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As Jury Deliberates In R. Kelly Sex Trafficking Case, What Impact Will Verdict Have On His Future Trials In Chicago?

CHICAGO (CBS) -- A verdict in R. Kelly's sex trafficking trial in New York could come in a matter of days. The federal jury in New York went today after a few hours of deliberations.

Whatever that jury decides, the R&B singer still has two other criminal cases in Chicago, including Cook County charges accusing him of sexually assaulting four women years ago, and federal charges accusing him of videotaping himself having sex with underage girls, and paying hush money and intimidating witnesses to cover up his crimes.

A legal expert told CBS 2's Jermont Terry what's next for R. Kelly, no matter the verdict in New York.

"Mr. Kelly and his defense team, they're going to have some sleepless nights," said attorney Steven Block, a former federal prosecutor.

If Kelly is convicted in the federal trial in New York, what does that mean for his cases in Chicago?

"I think it does not bode well for R. Kelly," Block said. "It becomes a bellwether, an indicator of what might happen in future cases."

Why would prosecutors move forward in Chicago if he's convicted in New York? Block said it's a fair question.

"These cases are expensive. They use resources and make witnesses and victims relive trauma," he said. "We've seen nothing to indicate that the Illinois cases will not go forward if there's a conviction."

However, Block said there's no indication the two cases in Illinois will not go forward if Kelly is found guilty in New York.

If Kelly is acquitted of the federal racketeering charges he faces in New York, Block said federal and state prosecutors here "are going to look very closely at their evidence."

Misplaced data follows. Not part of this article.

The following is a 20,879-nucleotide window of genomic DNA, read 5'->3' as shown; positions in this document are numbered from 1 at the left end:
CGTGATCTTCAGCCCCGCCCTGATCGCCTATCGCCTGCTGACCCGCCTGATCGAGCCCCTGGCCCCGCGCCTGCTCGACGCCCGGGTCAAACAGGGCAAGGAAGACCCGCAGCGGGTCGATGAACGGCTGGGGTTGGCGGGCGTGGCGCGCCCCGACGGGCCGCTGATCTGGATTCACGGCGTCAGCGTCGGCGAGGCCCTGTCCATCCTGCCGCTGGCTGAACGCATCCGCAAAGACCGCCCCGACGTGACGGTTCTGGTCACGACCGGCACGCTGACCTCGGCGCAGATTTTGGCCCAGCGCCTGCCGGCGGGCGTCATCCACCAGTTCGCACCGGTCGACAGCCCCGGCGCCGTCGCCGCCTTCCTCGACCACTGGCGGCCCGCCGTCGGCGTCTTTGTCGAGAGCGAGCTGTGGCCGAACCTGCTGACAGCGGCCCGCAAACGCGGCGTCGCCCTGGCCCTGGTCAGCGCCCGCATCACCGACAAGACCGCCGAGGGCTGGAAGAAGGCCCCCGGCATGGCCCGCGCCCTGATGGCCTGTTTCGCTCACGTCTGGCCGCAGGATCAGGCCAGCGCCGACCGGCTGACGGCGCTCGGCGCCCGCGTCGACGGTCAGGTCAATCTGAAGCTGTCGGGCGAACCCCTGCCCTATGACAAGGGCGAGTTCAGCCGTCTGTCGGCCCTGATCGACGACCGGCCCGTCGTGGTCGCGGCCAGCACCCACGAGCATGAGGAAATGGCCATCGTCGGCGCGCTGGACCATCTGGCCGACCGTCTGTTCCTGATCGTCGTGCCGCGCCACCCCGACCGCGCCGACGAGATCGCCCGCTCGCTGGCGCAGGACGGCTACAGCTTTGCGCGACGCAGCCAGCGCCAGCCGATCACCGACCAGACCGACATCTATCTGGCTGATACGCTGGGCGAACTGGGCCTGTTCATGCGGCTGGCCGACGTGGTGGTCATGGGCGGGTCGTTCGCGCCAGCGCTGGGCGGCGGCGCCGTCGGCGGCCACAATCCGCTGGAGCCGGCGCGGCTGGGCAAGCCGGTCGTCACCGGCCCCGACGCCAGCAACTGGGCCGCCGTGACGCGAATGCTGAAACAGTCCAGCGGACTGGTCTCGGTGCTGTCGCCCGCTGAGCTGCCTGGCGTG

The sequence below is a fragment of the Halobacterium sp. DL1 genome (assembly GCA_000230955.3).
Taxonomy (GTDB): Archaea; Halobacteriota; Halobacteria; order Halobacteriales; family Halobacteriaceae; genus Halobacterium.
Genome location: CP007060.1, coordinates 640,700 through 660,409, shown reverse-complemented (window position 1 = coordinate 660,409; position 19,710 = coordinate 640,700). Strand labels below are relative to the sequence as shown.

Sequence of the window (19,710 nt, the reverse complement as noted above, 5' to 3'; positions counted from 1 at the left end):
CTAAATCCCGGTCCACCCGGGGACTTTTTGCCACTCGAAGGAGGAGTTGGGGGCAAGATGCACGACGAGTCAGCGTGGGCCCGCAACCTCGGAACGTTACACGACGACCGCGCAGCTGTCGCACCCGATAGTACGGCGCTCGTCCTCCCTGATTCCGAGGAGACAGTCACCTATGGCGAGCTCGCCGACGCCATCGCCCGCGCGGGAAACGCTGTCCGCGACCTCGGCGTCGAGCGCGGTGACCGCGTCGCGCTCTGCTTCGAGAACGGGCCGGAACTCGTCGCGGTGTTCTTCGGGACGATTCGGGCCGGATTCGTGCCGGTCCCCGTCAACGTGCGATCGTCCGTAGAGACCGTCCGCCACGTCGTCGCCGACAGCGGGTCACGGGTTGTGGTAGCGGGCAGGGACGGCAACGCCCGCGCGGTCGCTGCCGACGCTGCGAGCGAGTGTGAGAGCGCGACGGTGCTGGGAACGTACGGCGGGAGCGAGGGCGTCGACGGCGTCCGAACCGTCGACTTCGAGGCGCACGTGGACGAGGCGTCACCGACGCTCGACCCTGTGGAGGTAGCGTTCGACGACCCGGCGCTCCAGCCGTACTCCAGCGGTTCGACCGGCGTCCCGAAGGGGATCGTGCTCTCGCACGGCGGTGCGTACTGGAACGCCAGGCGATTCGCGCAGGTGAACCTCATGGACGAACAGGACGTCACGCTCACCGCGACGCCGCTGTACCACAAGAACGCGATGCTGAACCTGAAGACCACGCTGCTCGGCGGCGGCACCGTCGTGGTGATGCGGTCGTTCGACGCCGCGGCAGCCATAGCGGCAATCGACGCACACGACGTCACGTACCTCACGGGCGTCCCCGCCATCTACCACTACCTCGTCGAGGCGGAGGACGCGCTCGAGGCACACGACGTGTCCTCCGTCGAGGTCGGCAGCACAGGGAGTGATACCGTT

"They're going want to shore up any holes that they identify after seeing what happened in New York. I think they'd want to simplify their charges here in Chicago if there's a not guilty verdict in New York, and really focus in on the strongest charges that are easy for a jury to understand," he said.

As for the deliberations in New York, if there's not a verdict early next week, who does that normally benefit?

"I think a quick verdict in a case like this would certainly be a strong sign for the prosecution. I think that, at some point, a longer period of deliberation weighs in favor for the defense, at least as to some of the charges," Block said. "The longer we go, it means they're carefully evaluating the evidence."

If there is mistrial in New York, how does that affect the cases here in Chicago?

"A hung jury, a mistrial, is not good for the prosecution, and it's not good sign if they're trying to bring future cases against the defendant," Block said.

If convicted in New York, Kelly faces up to life in prison. He's denied all charges.

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